Starting with QuasarDB 3.10, QuasarDB supports a dynamic symbol table that is an excellent replacement for strings and blobs without the hassle of manually handling a mapping table.

6.2.4. Importing data

6.2.4.1. Using Railgun

When loading a CSV (or a TSV) into QuasarDB, we strongly recommend using Railgun.

The bottleneck is reading the file, not writing it into QuasarDB. Railgun has been heavily optimized to deliver optimal performance.

While Railgun can load unsorted files, it greatly increases performance if the file is sorted by the primary timestamp.

An experimental version of Railgun for parquet files is available upon request.

For more information, see the railgun documentation.

6.2.4.2. Batch API

The Batch API solves a lot of headaches related to efficiently loading data into QuasarDB and is the best choice when writing custom loaders.

When writing to multiple tables at once, using the “pin column” API is recommended for optimal performance.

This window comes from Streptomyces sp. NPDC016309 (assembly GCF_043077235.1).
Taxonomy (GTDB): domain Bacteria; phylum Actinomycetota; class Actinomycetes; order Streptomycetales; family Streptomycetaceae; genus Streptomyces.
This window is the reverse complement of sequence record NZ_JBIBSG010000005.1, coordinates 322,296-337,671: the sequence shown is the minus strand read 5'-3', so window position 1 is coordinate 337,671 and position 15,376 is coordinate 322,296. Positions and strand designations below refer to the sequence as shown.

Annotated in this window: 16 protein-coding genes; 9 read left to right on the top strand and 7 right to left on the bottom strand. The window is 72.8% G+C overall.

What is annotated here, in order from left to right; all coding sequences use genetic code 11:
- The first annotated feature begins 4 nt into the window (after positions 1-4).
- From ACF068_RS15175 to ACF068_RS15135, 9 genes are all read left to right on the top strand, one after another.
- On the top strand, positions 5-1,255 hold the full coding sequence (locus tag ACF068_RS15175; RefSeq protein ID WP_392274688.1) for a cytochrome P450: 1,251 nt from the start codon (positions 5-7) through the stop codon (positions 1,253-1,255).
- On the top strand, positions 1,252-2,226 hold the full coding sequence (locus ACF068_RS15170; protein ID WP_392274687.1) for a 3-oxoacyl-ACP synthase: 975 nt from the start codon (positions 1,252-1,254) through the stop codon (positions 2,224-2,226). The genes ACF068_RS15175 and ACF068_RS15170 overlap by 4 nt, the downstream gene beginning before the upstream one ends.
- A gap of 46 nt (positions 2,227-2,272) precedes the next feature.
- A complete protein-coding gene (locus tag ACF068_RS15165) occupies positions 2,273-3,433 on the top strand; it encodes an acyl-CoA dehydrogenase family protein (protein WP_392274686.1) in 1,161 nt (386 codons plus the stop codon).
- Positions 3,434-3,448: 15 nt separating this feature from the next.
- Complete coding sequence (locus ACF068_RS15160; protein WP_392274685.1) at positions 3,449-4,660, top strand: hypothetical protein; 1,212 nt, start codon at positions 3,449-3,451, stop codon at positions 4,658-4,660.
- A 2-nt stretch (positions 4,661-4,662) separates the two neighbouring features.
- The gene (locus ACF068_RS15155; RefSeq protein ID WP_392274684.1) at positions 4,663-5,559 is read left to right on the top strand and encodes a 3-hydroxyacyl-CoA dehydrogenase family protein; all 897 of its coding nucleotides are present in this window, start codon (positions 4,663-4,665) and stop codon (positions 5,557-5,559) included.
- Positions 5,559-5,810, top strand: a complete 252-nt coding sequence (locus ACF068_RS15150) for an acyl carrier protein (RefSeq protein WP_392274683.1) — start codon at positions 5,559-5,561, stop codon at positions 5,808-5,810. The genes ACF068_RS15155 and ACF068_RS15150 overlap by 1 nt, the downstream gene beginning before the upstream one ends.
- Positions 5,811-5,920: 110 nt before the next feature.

6.2.5. Running queries

6.2.5.1. About the query engine

When you run a query, QuasarDB splits it into sub-queries and run it on all relevant nodes of the cluster. This process is transparent.

6.2.5.2. Locating the bottleneck

If you are not satisfied with the speed at which your query is running, you need to find out where you spend most of your time.

Is it in the client or on the server? If it is on the server, where is it?

Enabling performance profiling in the server and the shell will give you a comprehensive overview.

If you have identified the server’s bottleneck, go through or list recommendations for server processing.

If the bottleneck is on the client-side, ensure custom code is not the cause.

Your solutions architect will be happy to help you debug your performance problem.

6.2.5.3. API considerations

Avoid creating and destroying handles. Keep your handles long-lived. Creating a handle and establishing a connection to the cluster is a very expensive operation.

By default, the client API uses a buffer size of 128 MiB. Increasing the buffer size can improve performance if you intend to have large replies.

6.2.5.4. Multi-threading

Starting with 3.10, the client API can dynamically multi-thread sub queries to leverage the parallel architecture of QuasarDB.

Before that, each sub-query would be run in sequence on a single thread. That could result in a very long-running query despite a low CPU usage on the cluster.